HOME > Chowhound > Cookware >

Knife for cutting herbs

Laharre Jul 16, 2012 10:41 AM

I have been trying to find a knife that'd work well cutting basil for pesto that's sharp enough not to make the green marks on the leaves. Does anyone have a good suggestion for style of knife to use, or a particular brand? I really can't spend a whole lot (upwards of 100$) on the top end kind of knife.

  1. Click to Upload a photo (10 MB limit)
  1. jpr54_1 RE: Laharre Jul 16, 2012 10:43 AM

    i usually tear leves
    or us small scissor-nail

    1. petek RE: Laharre Jul 16, 2012 10:54 AM

      The thinner and sharper the knife the better.Technique is also important.You don't want to bruise the basil.Roll the leaves up like a cigar(or whatever) and cut them into ribbons,chiffonade, then slice the ribbons at different angles,don't smash the herbs like a mad man(woman).

      Having said that,I make pesto in a robo-coup/blender/Cuisinart way easier.. :D

      11 Replies
      1. re: petek
        Chemicalkinetics RE: petek Jul 16, 2012 12:18 PM

        Petek. I do not know much about pesto. What exactly will happen if I bruise the basil leaves?

        1. re: Chemicalkinetics
          petek RE: Chemicalkinetics Jul 16, 2012 12:47 PM

          Any "soft" herb(parsley,tarragon, basil,chervil etc) will bruise if you're too rough with them.It darkens/discolours when bruised,more of a visual thing.
          Harder herbs can be roughed up a bit more,but not too much.. :D

          1. re: petek
            Chemicalkinetics RE: petek Jul 16, 2012 12:59 PM

            Thanks Pete. Appreciate.

          2. re: Chemicalkinetics
            scubadoo97 RE: Chemicalkinetics Jul 16, 2012 02:59 PM

            begins to rot

            1. re: scubadoo97
              Chemicalkinetics RE: scubadoo97 Jul 16, 2012 03:29 PM

              Do you mean the pesto will have a "off tasting flavor" because the basil leaves begin to rot?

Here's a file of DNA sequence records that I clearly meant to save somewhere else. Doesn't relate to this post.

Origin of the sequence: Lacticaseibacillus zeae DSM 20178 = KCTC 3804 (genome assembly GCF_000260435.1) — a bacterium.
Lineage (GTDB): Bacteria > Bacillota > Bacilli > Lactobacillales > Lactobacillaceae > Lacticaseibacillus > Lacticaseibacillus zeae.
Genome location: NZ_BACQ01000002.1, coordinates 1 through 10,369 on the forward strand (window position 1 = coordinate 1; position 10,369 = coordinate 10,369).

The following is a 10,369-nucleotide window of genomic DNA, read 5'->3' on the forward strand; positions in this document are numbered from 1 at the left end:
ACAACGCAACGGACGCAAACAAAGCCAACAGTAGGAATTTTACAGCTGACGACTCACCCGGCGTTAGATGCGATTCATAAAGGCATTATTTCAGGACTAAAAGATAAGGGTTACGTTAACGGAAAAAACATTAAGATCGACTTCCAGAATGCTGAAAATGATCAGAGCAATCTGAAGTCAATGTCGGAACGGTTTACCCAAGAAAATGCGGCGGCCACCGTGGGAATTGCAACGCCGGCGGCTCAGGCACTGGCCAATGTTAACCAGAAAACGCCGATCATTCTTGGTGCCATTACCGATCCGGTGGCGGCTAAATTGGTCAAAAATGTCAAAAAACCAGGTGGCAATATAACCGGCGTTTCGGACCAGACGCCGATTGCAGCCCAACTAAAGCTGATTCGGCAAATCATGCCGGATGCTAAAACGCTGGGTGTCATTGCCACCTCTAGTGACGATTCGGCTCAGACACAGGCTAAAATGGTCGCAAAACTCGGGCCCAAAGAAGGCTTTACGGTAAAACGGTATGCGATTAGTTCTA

1. re: Chemicalkinetics
                JavaBean RE: Chemicalkinetics Jul 16, 2012 04:12 PM

                I'm not sure if it taste different, but it looks terrible and limp.

                1. re: Chemicalkinetics
                  scubadoo97 RE: Chemicalkinetics Jul 16, 2012 04:13 PM

                  it has a shorter shelf life. No off taste in a pesto but if you bruise a leave and keep one intact and store them you will see the one intact will last longer.

                  1. re: scubadoo97
                    Chemicalkinetics RE: scubadoo97 Jul 16, 2012 05:20 PM

                    Oh I see. Thanks Petek, scubaddo and JavaBean.

                    1. re: Chemicalkinetics
                      sherrib RE: Chemicalkinetics Jul 16, 2012 06:33 PM

                      Hi Chem,
                      Another thing you can do to keep pesto from developing a dark color is to blanche then shock the basil in ice water. Then run it through the food processor with the other ingredients. This will help keep a vibrant green color.

                      1. re: sherrib
                        linus RE: sherrib Jul 16, 2012 08:51 PM

                        as well as blanch/shock, ive added a teeny bit of crushed vitamin c to pesto, and it seems to help a little.
                        that said, the best tasting pesto is made with a pestle and mortar, no blanching, shocking or additives. by my experience.

            2. re: petek
              ThanksVille RE: petek Jul 16, 2012 03:36 PM

              Ditto on thinner and sharper to maintain appearance without discoloration. A bit difficult when doing the cigar roll approach; however, we've found if you stack basil leaves of comparable size together, you can use a very sharp paring knife tip to slice the same ribbons parallel to the spine of the leaf (and conveniently toss away the stack of coarse splines) all without any risk of bruising or darkening. Pesto making, best done among friends with case lots of basil and dozens of garlic bulbs and the freshest olive oil you can locate is perfectly happy coming from a pulsed cuisinart. We freeze pint containers without adding the pine nuts or parmignano as their reintroduction upon defrosting helps give a fresh dimension to the emulsion. With pesto you have to bruise to release the flavors and while our pesto making party is always guaranteed to yield at least. 8 containers per family. We do a huge dinner in order to enjoy the freshest of the fresh bruised that is, with cheese and pignoli nuts of course.

            3. kaleokahu RE: Laharre Jul 16, 2012 12:57 PM

              There are these... http://www.chefscatalog.com/product/2...

              A lot cheaper than a good knife.


              2 Replies
              1. re: kaleokahu
                ellabee RE: kaleokahu Jul 16, 2012 04:09 PM

                And a lot less useful than a good, sharp knife.

                1. re: ellabee
                  kaleokahu RE: ellabee Jul 16, 2012 08:04 PM

                  Hi, ellabee: